In the next in a series of articles discussing the evolution of the legaltech sector and how it could revolutionise the legal industry, Law Society partner and equity crowdfunding platform Seedrs explains how chatbots can be used to enhance your practice.
Chatbots have been around for a long time but have been gaining traction recently. Many retailers are using chatbots as a frontline form of customer service, and increasingly consumers are interacting with them on a regular basis.
Chatbots are also becoming more sophisticated, able to hold increasingly human-like conversations - although we’re certainly not in Turing test-territory yet.
So how do chatbots work exactly, and how are they transforming the legal sector in particular?
What are chatbots?
A chatbot is essentially a piece of software which allows a human to interact with a computer database using natural language.
It is similar to a search engine, but normally has a discrete function and includes dialogue to provide the user with an answer or relevant information.
Chatbots include these primary forms of technology:
- Search - this allows a user to ask a question and determine the best pre-programmed response.
- Natural language processing (NLP) - this enables the chatbot to understand a query posed by a human in the most natural form of language possible. This may include speech recognition. After interpreting a question, a well-programmed chatbot will provide a response in natural language (as opposed to outputting raw data).
- Artificial intelligence - during a conversation, chatbots will often ‘learn’ from a user’s input, which means they will be able to use all the user’s responses collectively to reach the desired outcome.
Chatbots often operate on the basis of complex decision trees. This means that a conversation will start from a single point and branch out in different directions, depending on the input of a human user at each stage.
Although Google does not market itself as a chatbot, it has an extremely advanced form of NLP which can interpret most queries posed by humans in completely natural language and provide the most relevant results. It also contains a conversational element within its voice search function – for example, it uses voice search to ask: ‘Who is Barack Obama?’, and then follows up with: ‘How old is he?’ (in this case, Google already knows that the user is asking about the 44th President of the United States, so it assumes the pronoun ‘he’ in the second query is referring to Barack Obama).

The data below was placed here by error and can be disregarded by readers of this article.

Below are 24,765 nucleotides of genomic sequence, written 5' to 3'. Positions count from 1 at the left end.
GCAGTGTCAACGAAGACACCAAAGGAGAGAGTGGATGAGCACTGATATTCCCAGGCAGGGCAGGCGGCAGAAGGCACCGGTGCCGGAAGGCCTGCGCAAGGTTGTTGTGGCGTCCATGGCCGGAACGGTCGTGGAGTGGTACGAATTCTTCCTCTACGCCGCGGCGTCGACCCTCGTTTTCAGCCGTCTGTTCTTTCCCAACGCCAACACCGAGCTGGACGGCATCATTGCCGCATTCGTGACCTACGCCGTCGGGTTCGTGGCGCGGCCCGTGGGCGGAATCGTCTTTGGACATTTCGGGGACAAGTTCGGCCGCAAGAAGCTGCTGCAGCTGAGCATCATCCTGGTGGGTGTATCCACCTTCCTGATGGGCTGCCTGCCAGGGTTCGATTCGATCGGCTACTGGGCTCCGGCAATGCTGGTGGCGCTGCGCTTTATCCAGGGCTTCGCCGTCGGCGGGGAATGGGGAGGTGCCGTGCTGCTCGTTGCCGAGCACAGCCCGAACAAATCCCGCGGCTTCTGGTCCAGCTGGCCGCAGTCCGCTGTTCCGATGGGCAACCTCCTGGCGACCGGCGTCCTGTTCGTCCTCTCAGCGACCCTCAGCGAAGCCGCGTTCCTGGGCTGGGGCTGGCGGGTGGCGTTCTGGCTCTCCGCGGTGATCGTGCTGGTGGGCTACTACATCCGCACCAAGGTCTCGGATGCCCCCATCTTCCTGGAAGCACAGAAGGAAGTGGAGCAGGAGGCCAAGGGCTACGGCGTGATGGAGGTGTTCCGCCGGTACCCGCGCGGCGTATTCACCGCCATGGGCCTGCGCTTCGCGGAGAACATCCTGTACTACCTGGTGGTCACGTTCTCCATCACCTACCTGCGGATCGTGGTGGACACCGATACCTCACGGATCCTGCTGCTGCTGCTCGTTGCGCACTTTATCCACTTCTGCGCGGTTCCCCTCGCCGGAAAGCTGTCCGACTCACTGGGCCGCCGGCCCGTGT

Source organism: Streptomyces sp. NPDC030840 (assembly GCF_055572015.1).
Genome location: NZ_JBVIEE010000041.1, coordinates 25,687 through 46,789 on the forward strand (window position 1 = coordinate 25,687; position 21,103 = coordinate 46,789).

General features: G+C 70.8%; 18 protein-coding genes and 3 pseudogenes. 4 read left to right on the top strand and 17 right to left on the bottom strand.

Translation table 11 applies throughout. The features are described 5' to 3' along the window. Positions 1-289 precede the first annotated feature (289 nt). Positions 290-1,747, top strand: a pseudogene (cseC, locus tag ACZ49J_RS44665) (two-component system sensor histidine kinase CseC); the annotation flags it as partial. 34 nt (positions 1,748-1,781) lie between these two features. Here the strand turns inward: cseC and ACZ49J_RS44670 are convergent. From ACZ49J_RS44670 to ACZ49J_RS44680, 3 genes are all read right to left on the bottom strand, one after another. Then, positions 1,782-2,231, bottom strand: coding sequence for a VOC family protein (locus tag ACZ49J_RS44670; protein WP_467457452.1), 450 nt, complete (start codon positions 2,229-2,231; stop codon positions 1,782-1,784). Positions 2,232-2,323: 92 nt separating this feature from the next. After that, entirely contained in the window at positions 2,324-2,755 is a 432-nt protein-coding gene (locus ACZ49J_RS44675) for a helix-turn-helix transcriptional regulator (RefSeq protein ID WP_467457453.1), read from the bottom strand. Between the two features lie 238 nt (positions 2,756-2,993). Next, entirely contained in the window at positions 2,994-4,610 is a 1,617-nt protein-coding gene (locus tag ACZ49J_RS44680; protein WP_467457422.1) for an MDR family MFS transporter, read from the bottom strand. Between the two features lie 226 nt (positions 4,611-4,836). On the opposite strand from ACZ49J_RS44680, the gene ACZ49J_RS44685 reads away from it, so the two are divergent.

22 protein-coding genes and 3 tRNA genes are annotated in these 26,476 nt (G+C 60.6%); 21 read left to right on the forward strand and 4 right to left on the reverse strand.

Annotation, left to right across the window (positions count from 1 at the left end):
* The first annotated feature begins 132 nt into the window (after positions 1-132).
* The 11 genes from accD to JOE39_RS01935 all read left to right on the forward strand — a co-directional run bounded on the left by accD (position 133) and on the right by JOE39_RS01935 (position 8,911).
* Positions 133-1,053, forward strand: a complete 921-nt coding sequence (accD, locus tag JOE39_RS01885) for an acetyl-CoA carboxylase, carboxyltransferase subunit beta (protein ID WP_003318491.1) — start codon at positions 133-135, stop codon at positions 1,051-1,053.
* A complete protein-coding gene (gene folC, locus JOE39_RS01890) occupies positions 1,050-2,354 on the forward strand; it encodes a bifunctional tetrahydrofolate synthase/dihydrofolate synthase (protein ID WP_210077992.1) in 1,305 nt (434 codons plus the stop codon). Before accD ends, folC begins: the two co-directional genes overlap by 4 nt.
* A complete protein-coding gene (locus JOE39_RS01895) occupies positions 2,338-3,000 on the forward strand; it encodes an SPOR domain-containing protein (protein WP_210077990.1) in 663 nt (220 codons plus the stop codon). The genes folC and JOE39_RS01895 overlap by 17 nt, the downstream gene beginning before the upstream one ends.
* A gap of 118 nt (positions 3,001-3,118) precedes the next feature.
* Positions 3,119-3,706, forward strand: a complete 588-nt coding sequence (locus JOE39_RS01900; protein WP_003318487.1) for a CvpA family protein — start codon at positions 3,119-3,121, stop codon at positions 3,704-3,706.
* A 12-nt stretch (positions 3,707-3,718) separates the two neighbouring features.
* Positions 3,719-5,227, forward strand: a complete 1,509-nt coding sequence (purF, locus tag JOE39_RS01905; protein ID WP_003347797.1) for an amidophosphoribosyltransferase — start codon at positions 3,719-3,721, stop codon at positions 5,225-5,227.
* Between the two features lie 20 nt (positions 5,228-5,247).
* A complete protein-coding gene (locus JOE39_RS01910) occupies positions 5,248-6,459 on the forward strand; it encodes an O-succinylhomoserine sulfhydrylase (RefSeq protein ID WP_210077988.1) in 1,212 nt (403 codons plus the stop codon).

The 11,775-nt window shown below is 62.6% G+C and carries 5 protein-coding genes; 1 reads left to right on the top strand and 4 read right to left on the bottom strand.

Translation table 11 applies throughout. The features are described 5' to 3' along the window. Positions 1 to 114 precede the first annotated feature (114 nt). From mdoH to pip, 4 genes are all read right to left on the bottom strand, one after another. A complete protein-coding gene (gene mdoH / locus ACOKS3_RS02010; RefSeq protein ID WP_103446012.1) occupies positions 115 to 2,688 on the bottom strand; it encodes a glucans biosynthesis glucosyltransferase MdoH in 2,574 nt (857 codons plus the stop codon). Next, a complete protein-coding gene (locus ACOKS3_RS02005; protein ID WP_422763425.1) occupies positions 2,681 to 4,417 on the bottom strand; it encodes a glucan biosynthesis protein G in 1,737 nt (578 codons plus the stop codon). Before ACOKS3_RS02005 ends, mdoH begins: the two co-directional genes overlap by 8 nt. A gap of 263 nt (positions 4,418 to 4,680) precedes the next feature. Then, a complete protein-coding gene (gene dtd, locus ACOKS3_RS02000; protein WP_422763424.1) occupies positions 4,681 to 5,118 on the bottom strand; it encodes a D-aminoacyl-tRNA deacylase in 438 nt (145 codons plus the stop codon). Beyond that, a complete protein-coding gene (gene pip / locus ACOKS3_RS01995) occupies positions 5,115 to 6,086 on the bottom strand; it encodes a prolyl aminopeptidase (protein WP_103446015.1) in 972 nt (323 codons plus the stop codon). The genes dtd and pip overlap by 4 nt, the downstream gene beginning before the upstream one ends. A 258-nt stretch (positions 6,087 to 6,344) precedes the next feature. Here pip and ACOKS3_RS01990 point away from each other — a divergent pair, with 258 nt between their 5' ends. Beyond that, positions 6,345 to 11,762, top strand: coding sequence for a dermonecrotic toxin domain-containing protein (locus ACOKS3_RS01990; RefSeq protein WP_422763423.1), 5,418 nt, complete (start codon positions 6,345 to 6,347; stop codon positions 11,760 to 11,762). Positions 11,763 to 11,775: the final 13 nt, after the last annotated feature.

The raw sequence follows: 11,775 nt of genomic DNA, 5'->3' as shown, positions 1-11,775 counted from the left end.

How can chatbots be used by law firms?
Broadly, the legal sector is using chatbots in three ways:
- Access to justice - some chatbots have been designed to help individuals with a legal problem who are unable to ask a lawyer (or whose issue would not be worth even the most modest legal fee). A good example is DoNotPay, a free app which helps people appeal parking tickets.
- Professional search - legal research carried out by lawyers is often search query-based. Some of the larger legal publishers, such as LexisNexis, are enhancing their research tools with chatbot functionality.
- Client-facing chatbots - some law firms have been deploying chatbots to streamline the processing of new queries. This can cut down on secretarial time and ensure that legitimate queries are directed to the most relevant departments (discussed in more detail below).
Chatbots and clients
One client-facing legal chatbot to receive substantial exposure and acclaim is Billy Bot, introduced by barristers’ chambers Clerksroom.